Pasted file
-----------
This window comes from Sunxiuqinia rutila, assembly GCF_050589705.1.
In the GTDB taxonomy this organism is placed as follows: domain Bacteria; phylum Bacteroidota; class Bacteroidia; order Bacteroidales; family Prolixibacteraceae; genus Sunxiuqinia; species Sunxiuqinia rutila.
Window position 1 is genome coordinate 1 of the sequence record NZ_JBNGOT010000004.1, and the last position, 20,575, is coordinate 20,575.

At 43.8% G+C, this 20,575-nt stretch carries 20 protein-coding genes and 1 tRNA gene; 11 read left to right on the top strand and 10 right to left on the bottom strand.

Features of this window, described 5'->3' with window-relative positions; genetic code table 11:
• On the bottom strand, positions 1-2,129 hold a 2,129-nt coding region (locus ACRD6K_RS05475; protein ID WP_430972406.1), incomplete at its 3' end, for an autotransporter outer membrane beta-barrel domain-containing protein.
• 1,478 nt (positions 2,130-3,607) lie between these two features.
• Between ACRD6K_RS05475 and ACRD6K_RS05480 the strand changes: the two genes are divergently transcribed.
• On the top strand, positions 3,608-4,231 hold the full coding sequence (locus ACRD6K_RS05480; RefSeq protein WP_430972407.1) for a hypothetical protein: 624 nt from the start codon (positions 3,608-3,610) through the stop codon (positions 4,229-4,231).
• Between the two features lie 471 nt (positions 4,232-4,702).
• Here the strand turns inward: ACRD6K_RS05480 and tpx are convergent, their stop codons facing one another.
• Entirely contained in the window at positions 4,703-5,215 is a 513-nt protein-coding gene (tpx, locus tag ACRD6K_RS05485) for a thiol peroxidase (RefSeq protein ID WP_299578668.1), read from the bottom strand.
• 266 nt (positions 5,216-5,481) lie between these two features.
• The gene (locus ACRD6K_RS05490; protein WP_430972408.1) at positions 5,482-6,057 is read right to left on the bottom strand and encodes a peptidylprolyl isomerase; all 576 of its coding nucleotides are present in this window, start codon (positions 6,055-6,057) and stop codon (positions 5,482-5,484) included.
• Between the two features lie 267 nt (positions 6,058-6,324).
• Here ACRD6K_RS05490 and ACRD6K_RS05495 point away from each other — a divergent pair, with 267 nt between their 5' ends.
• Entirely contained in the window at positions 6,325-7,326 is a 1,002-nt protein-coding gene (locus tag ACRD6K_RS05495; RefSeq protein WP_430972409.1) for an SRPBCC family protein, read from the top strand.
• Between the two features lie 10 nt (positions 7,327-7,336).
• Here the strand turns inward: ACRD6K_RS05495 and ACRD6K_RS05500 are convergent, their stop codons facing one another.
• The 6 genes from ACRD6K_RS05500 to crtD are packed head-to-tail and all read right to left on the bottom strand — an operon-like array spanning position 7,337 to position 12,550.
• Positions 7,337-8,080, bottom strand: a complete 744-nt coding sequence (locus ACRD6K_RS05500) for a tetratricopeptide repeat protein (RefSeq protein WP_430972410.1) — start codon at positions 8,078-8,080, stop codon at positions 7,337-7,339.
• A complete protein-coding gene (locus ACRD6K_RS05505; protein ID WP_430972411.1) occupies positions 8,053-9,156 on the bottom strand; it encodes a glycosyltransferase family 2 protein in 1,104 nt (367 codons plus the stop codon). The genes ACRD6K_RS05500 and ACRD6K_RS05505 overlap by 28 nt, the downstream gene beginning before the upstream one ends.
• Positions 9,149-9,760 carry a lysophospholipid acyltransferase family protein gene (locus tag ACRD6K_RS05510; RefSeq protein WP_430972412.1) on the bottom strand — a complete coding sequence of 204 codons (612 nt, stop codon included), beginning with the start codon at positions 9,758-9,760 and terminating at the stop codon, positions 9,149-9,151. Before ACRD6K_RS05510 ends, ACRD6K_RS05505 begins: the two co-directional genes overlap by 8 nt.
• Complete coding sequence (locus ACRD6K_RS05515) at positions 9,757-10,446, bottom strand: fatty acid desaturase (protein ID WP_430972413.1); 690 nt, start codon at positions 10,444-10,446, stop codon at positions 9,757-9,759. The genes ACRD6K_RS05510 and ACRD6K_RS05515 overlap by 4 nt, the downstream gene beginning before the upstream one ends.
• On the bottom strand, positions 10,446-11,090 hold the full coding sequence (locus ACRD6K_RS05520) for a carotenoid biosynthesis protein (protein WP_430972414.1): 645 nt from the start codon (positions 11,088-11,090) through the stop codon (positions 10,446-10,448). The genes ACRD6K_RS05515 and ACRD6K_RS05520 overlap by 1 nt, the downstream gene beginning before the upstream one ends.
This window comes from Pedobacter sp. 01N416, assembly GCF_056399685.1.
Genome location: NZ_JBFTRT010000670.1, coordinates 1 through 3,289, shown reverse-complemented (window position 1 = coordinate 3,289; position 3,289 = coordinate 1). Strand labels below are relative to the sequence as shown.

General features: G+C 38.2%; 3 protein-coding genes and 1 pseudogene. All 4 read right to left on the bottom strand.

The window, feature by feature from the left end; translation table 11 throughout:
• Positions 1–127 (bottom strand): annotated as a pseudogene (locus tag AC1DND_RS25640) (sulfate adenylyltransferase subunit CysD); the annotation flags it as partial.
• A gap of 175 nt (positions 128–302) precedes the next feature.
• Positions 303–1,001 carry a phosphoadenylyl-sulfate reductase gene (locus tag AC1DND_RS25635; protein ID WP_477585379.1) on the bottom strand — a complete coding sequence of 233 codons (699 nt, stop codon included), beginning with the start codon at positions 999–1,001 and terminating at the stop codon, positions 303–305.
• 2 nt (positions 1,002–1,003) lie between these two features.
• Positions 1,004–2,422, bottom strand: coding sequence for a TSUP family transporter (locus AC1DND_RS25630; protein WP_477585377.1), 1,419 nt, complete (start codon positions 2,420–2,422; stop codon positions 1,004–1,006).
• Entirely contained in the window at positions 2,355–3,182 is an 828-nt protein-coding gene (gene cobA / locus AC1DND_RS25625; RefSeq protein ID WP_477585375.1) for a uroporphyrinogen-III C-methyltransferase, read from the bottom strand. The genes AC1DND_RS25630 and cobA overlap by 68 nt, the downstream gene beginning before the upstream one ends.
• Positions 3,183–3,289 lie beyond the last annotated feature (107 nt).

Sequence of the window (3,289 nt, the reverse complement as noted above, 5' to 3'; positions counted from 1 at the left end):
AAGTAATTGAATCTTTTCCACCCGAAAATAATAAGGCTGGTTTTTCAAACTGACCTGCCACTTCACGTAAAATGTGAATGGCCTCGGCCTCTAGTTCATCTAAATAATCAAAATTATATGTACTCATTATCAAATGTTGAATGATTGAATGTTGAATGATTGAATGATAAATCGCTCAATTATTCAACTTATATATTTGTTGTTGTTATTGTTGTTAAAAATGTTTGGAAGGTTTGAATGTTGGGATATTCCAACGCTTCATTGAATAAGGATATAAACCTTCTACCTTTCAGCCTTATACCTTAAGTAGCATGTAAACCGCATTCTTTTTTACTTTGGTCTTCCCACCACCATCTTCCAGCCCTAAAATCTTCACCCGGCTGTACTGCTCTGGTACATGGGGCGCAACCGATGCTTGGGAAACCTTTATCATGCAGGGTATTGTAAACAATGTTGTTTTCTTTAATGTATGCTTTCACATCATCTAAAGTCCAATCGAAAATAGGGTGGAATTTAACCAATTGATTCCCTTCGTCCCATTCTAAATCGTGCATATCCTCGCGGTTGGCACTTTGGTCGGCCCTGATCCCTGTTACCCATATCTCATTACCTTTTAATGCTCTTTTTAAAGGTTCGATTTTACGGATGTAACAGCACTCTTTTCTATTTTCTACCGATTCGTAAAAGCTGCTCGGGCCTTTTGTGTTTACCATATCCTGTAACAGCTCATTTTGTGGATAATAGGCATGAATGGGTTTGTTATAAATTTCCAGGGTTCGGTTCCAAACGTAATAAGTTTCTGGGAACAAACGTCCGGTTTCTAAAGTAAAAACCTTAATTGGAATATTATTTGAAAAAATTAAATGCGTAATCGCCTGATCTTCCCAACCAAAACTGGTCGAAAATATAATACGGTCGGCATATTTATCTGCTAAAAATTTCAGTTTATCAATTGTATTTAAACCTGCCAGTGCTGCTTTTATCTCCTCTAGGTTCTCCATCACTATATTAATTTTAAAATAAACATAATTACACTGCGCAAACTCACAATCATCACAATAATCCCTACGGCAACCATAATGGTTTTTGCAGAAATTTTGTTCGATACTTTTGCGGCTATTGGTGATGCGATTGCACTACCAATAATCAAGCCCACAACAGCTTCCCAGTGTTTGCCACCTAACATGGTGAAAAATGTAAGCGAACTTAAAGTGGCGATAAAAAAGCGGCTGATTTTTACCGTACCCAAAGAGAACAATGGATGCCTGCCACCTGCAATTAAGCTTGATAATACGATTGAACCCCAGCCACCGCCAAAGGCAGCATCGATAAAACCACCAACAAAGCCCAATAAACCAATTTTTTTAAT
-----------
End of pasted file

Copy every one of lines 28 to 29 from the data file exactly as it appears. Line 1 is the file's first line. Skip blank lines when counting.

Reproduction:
General features: G+C 38.2%; 3 protein-coding genes and 1 pseudogene. All 4 read right to left on the bottom strand.

The window, feature by feature from the left end; translation table 11 throughout: